const polStatement = new iam.PolicyStatement({
      resources: [leBuck.bucketArn+'/*'],
      actions: [
        "s3:PutObject",
      ],
      principals: [new iam.AccountPrincipal(props.rootAccount)]
    })
    leBuck.addToResourcePolicy(polStatement)
    
    const leQ = new sqs.Queue(this, 'FlattenQ', {
      fifo: true,
      contentBasedDeduplication: true,
      visibilityTimeout: cdk.Duration.seconds(301)
    })

    const stashFunc = new lambda.Function(this, 'stashFunc', {
      runtime: lambda.Runtime.PYTHON_3_8,
      handler: 'stash.handler',
      code: lambda.Code.asset('./handlers/stashie'),
      timeout: cdk.Duration.seconds(100),
      environment: {
        SQS: leQ.queueUrl,
        S3_BUCKET: leBuck.bucketName,
        MAXO: '100',
        PREFIX: 'in/'
      },
      memorySize: 1024,
    })
    leQ.grantSendMessages(stashFunc)
    leQ.grantConsumeMessages(stashFunc)
    leBuck.grantRead(stashFunc)

    const leRule = new events.Rule(this, 'stashScheduledRule', {
      schedule: events.Schedule.expression('cron(*/30 * ? * * *)')
    });
    leRule.addTarget(new targets.LambdaFunction(stashFunc));

    const stompFunc = new lambda.Function(this, 'stompFunc', {
      runtime: lambda.Runtime.PYTHON_3_8,
      handler: 'stomp.handler',
      code: lambda.Code.asset('./handlers/stompie'),
      timeout: cdk.Duration.seconds(300),
      environment: {
        S3_BUCKET: leBuck.bucketName,
        IGNOREPATHS: '["probe/msg.Messages"]'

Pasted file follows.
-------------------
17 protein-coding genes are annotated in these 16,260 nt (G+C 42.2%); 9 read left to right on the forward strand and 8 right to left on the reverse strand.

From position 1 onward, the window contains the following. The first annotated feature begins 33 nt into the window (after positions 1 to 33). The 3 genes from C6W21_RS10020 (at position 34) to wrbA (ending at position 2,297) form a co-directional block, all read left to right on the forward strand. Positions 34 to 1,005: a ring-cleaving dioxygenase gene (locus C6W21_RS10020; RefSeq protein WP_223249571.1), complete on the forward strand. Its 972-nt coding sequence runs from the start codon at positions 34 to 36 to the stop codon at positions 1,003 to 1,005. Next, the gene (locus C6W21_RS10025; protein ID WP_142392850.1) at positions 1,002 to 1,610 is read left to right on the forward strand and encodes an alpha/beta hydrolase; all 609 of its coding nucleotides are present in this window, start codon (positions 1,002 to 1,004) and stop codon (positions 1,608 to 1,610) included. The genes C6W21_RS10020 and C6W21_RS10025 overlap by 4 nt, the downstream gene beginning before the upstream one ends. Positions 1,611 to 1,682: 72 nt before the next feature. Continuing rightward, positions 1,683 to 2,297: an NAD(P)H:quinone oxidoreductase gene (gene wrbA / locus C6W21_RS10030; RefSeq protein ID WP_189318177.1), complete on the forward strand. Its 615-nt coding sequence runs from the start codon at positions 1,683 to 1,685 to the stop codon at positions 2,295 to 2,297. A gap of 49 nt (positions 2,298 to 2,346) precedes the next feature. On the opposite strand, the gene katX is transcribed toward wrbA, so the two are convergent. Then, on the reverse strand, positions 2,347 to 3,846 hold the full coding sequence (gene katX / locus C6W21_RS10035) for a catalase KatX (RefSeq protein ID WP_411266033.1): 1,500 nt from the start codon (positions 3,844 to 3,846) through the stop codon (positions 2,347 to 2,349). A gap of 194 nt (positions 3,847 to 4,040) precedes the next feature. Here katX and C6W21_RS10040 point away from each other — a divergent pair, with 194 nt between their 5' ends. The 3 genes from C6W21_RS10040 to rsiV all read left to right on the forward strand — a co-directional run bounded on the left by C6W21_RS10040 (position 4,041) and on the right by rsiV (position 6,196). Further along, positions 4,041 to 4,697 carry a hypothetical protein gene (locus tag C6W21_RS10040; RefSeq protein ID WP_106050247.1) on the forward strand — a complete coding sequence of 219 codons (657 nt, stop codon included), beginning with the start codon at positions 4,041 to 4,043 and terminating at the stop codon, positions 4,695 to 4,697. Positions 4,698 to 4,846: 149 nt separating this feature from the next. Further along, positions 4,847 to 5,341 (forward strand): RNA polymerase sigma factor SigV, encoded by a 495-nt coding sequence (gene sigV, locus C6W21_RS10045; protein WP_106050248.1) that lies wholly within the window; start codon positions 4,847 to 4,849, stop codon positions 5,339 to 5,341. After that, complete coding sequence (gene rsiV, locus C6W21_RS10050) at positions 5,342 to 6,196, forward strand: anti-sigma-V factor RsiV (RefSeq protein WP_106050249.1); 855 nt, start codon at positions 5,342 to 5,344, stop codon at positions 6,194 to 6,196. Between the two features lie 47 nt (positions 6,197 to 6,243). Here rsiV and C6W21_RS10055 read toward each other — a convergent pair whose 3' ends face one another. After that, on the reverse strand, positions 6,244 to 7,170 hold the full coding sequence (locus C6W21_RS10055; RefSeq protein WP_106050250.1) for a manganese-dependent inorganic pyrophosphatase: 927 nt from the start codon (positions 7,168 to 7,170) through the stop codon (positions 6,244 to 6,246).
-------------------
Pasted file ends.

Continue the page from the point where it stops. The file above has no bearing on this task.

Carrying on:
},
      memorySize: 2048,
    })
    stompFunc.addEventSource(
      new lambdaEventSources.SqsEventSource(
        leQ, { batchSize: 1 }
    ))
    leBuck.grantReadWrite(stompFunc);

    const houseFunc = new lambda.Function(this, 'houseFunc', {
      runtime: lambda.Runtime.PYTHON_3_8,
      handler: 'itisanewday.handler',
      code: lambda.Code.asset('./handlers/housekeeping'),
      timeout: cdk.Duration.seconds(100),
      environment: {
        DBNAME: 'reporting',
      },
      memorySize: 1024,
    })
    const polHouseStatement = new iam.PolicyStatement({
      resources: ['*'],
      actions: [
        "glue:GetTables",
        "glue:CreatePartition",
      ],
    })
    houseFunc.addToRolePolicy(polHouseStatement)

    const leHouseRule = new events.Rule(this, 'houseScheduledRule', {
      schedule: events.Schedule.expression('cron(0 1 ? * * *)')
    });
    leHouseRule.addTarget(new targets.LambdaFunction(houseFunc));
  }
}

module.exports = { FlattenerStack }

See how it runs

So hell, it feels like I spent half of my 'I can still remember it was somewhere in the last month or two' time on tweaking this bastard with various alternative implementations - which I will talk about in another post.

Here is a simple grab of what cloud watch's log insights and spunky new Lambda Insights sees over the course of a day.

foo

foo

As you can see daily, it starts small and fast and, as the sun moves around the flat earth, it ratchets up more time, memory, cpu and network due to the growing of the merged parquet files.

Anyhoos

  • Obviously mileage will vary, and you might want to opt for a glue Rationalize, tweak the memory or turn the recursion into something a little less memory heavy (cache with elastic cache perhaps). But for my simple 'take api results and make them into tables' - it works just mkay.